Abstract:

Electrochemical supercapacitors (ES) are currently under development for energy and transportation sectors and electronic industry. For practical applications of ES, high active mass loading is nesseccary. Particle agglomeration is detrimental to most material synthesis processes and restricts electrochemical performance. In order to avoid such agglomeration, liquid-liquid extraction methods have been developed to extract particles synthesized in an aqueous phase to an organic phase. Particle extraction through a liquid-liquid interface (PELLI) enables particles from an aqueous synthesis medium to transfer directly to an organic phase, circumventing the drying procedure and agglomeration. The PELLI method was used for MnO2 and Mn3O4 particles synthesized in aqueous solutions and extracted using octanohydroxamic acid (OHA) into an n-butanol phase for the fabrication of composite MnO2-MWCNT and Mn3O4-MWCNT electrodes for electrochemical supercapacitors. OHA allowed for two extraction mechanisms due to its solubility in an alkaline solution which allows it to be used as a capping agent as well as an extractor. The novel strategies permitted agglomerate free fabrication of advanced ES electrodes resulting in an exceptional capacitance for the Mn3O4-MWCNT electrode of 4.2Fcm-2 at a scan rate of 2mV/s. The two electrodes prepared using OHA as an extracting agent for the PELLI method are very promising for the future of agglomerate free materials for ES. OHA can be used in other applications that entail strong adsorption on particles at the water-n-butanol interface as well as in the bulk of an aqueous phase.

Speaker
Biography:

Shih-Chieh Hsiao is a student in Laboratory for Materials Texture. With his expertise in material science, engineering and modeling, in the first year, he built the RC Taylor Model and used it to simulate the texture of deformed metals. Furthermore, in order to get better results, he combined the FC and RC model to simulate texture which is relatively close to the experimental results. As an engineer, he did the experiment to confirm the texture and microstructure as well. The fact that the similarity of textures in experiment and simulation enable researchers to understand how the textures form, and it also enables engineers to control the texture in an industry to reduce the cost. This research contributes to both academy and industry.

Abstract:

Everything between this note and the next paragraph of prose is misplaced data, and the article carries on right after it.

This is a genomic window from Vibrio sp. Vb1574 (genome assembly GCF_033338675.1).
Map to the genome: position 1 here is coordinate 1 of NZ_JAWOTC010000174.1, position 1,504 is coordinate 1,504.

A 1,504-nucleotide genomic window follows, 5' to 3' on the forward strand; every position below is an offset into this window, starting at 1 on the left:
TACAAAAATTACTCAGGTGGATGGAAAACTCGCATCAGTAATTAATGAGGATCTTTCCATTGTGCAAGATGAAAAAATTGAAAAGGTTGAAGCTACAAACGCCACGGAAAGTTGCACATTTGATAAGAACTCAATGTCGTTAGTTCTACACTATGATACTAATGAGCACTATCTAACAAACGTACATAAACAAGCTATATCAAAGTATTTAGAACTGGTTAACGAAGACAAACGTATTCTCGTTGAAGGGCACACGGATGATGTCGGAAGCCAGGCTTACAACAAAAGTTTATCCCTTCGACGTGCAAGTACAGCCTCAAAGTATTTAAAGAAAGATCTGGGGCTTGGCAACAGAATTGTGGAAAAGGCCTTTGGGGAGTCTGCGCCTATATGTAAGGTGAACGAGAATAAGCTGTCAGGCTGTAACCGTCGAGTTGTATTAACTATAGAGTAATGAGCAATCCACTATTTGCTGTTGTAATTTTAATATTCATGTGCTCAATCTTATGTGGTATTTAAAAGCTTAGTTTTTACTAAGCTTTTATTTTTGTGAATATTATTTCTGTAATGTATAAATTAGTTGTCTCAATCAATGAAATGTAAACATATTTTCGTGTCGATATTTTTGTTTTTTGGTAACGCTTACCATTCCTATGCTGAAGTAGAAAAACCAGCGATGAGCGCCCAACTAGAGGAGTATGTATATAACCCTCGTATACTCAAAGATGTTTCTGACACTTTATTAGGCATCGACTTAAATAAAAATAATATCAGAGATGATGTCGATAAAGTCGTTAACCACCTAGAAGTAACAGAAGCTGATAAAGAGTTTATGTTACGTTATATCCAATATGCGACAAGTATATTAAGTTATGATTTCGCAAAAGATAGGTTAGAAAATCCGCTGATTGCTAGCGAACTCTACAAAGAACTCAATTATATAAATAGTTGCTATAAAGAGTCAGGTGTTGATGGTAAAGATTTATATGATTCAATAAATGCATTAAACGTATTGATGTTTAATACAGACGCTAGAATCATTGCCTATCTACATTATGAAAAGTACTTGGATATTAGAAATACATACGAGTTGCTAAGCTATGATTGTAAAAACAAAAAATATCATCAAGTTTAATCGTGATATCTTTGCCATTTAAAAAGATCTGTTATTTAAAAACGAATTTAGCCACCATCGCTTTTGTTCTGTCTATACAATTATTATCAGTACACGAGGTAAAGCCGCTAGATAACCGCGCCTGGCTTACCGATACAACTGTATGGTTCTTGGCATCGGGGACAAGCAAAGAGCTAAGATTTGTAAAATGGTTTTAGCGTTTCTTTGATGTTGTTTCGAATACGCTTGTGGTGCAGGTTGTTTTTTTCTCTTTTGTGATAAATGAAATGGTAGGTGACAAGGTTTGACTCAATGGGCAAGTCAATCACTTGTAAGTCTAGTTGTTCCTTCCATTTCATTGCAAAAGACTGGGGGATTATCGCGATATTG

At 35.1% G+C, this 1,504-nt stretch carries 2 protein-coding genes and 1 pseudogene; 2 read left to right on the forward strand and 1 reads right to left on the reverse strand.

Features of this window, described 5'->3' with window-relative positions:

The orientation of grains plays a significant role in the anisotropy of mechanical properties. In the 1980s, Van Houtte proposed the revised model, as known as the relaxed constrained Taylor model, to predict the experimental rolling texture of high SFE metals. Until now, lots of researchers work on the evolution of the texture between experiment and simulation but are not able to simulate all the specific texture simultaneously, and the intensity of them are quite different as well. Thus, in this research, we combined the full constraints and relaxed constraints Taylor models to predict the texture of severely cold-rolled copper, and compare the difference of texture between experiment and simulation quantitatively. This study consists of a cold-rolling experiment and numerical simulation. In the cold-rolling experiment, copper was rolled and measured by XRD and EBSD to analyze the texture and microstructure respectively. In the numerical simulation, statistical 10,000 orientations were imported to the combined Taylor model to simulate the rolling texture measured by XRD. In an experiment, the 95% cold-rolled copper shows high Cu(16.2%), S(34.6%) and Bs(14.4%) orientations, which are the main components of rolling texture of high-stacking-fault-energy metals. In a simulation, the combined Taylor model successfully simulates high Cu(9.21%), S(23.24%) and Bs(13.81%) orientations. The results are shown as {111} pole figure in figure 1, symbol ●,▲ and■ stands for Cu, S, and Bs respectively. The combined Taylor model is able to predict the deformed texture. Not only the preferred orientations but the intensity are achieved.

Speaker
Biography:

Abstract: